Theodora told us in the summer months there are so many puffin on this trail you can pet them! Unfortunately for us, we arrived too late to catch a glimpse of one.
Neskaupstadur is a super cute little town of 1,500 on the northeastern most tip of Iceland. It’s the most densely populated of the Fjarðabyggð communities. It boasts museums, awesome hiking, grocery stores, restaurants, gas stations, a hospital (which is a really big deal when you get way out here) and it even has a record store!
The signs below mark entering and leaving a town. These become really important if you’re on a road trip around Iceland. Towns (gas stations, grocery stores, etc) become few and far between.
We all cannot say enough good things about how special our stay at Skorrahestar was! As my oldest son puts it, “We came here as strangers and we’re leaving as family!” So very cool to be able to slow down and visit with locals for a couple days. Learn about the culture, love up on a bunch of pups, kitties and horses, and one sheep that basically runs the place - barking orders at everyone all day long. Thoroughly enjoyed listening to stories of their lives, and only wish we could have stayed longer. New friends! We will definitely be back!
We started receiving weather warnings the day we drove to Neskaupstadur. The latest weather forecast issued warnings of winds in excess of 55 mph. After talking with Doddi and Theodora at breakfast, they recommended we head back toward Reykjavik the way we came to avoid some nasty passes over mountains yet to come. We sure appreciated the advice and tweaked our plans accordingly. We quickly found our next Airbnb and were off on another eight-hour drive to Stokkseyri!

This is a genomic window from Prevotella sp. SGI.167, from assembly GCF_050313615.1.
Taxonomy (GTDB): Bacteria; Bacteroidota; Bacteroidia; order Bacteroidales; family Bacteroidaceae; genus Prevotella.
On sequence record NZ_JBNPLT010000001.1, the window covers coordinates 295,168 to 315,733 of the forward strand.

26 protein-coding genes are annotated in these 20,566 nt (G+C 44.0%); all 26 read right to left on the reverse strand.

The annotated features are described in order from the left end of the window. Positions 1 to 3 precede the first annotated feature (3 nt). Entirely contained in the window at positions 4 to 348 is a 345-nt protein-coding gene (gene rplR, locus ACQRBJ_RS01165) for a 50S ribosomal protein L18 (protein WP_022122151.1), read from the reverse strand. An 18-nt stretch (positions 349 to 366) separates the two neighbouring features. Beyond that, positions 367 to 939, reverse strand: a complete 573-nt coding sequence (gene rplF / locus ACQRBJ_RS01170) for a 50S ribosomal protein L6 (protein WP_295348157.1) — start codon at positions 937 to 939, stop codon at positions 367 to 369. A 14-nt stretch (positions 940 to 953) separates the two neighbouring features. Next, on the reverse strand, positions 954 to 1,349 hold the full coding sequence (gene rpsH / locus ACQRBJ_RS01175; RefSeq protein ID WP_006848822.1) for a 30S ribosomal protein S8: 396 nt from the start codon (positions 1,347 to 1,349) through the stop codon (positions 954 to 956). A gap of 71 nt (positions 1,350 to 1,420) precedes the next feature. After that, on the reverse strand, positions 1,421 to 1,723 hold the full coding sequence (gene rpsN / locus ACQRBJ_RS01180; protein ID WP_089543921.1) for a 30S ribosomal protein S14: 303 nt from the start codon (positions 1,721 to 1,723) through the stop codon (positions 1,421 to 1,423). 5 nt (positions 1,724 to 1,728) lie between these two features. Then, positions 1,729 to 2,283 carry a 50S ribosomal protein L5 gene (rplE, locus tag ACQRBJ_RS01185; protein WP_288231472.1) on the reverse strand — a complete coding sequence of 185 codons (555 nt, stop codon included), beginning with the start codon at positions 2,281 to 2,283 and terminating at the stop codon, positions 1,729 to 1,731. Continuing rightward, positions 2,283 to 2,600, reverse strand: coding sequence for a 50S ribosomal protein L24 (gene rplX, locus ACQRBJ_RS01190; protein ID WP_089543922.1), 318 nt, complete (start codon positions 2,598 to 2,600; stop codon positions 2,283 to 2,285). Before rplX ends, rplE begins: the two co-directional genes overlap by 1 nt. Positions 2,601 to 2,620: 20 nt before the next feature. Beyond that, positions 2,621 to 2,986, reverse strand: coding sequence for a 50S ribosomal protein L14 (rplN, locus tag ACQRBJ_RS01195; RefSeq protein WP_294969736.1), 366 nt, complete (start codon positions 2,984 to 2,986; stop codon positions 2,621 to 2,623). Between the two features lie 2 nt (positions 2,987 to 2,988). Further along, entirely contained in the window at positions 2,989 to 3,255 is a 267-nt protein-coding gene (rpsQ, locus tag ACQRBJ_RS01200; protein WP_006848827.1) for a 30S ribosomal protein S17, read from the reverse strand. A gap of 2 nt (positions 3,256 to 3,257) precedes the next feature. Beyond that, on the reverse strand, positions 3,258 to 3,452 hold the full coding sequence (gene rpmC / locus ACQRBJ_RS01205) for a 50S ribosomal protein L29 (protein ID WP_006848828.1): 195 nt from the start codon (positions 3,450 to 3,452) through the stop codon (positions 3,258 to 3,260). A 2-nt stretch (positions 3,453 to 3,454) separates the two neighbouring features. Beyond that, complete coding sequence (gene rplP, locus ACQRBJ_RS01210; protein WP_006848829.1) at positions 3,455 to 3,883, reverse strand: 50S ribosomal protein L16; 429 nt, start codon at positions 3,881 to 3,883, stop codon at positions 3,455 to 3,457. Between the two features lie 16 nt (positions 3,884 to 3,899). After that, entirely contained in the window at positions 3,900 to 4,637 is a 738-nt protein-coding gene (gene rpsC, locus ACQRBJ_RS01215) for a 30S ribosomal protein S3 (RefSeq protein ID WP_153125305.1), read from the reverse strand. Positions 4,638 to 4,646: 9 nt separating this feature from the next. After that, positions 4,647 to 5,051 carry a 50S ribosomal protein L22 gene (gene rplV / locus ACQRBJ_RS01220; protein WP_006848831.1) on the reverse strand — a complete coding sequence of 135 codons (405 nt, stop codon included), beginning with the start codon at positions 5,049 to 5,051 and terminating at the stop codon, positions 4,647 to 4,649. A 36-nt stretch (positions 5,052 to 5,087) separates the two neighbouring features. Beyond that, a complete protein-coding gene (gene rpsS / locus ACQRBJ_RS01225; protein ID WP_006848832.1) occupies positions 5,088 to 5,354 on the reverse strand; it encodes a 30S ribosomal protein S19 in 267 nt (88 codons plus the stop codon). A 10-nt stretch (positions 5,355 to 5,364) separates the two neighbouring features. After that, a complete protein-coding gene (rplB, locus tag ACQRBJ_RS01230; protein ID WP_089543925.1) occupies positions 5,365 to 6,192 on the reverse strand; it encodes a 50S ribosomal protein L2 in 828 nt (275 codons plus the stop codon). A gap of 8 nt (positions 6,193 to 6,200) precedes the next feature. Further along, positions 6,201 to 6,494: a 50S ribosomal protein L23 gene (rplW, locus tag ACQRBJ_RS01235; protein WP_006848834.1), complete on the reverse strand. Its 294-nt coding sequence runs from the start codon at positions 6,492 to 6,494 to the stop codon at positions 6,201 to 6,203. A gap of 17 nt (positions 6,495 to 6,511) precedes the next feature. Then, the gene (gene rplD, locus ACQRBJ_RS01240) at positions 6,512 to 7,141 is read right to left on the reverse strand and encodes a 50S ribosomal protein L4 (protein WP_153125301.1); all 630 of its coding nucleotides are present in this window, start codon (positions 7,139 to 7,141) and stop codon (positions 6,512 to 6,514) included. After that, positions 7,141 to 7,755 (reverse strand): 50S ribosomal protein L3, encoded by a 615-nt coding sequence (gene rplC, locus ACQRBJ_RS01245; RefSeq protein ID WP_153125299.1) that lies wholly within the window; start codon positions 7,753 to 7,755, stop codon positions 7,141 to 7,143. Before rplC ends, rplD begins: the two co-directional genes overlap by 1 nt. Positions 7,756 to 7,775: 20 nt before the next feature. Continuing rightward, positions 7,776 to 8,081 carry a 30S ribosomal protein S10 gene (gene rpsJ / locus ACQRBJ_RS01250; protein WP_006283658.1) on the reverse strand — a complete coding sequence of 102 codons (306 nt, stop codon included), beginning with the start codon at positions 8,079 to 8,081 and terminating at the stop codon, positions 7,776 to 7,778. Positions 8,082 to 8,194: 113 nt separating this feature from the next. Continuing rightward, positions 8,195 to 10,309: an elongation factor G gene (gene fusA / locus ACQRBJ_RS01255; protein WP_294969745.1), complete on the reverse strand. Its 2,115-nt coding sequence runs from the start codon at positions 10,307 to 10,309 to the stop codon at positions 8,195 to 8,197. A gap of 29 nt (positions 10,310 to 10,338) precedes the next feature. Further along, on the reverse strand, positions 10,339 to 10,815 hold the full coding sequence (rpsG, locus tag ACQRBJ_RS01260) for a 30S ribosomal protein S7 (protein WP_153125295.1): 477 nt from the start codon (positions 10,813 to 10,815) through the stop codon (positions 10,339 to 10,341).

No better time to talk shop about driving in Iceland than now. Our experience was very pleasant. No crazy drivers, although it’s definitely a mashup of drivers from all over the world (so you can expect folks to pull off in areas they shouldn’t, halfway on the road next to a cliff with kids running in all directions).
Once outside the touristy areas, you’ll come across countless one-lane bridges. Each has a flashing light and sign, and you basically wait your turn if someone is coming. We found a couple that didn’t have a good line of sight, but most were simple.
The first time we saw the squiggly sign we thought the road was about to break off into four roundabouts (lol). Thankfully, it’s just a point of interest. The sign on the right was startegically placed just after a 180-degree turn coming down a hill. It explains the upcoming F-Roads. We found it much easier to snap a quick pic of these signs for reference.
Lil and I went out the back door and over the sea wall to explore the coast. We learned that Þjórsárhraun lava field was formed roughly 8,600 years ago due to a huge volcanic eruption in the area around Veiðivötn. Lava flowed down the river path of Þjórsá river in the east and Hvítá and Ölfusá rivers in the west all the way down to the coastline by the two towns of Stokkseyri and Eyrarbakki. It’s one of the largest lava fields that has flowed on earth since the last ice age about 10 thousands years ago. We hit low tide and were able to look at all the shells and found one itty-bitty crabby-pie.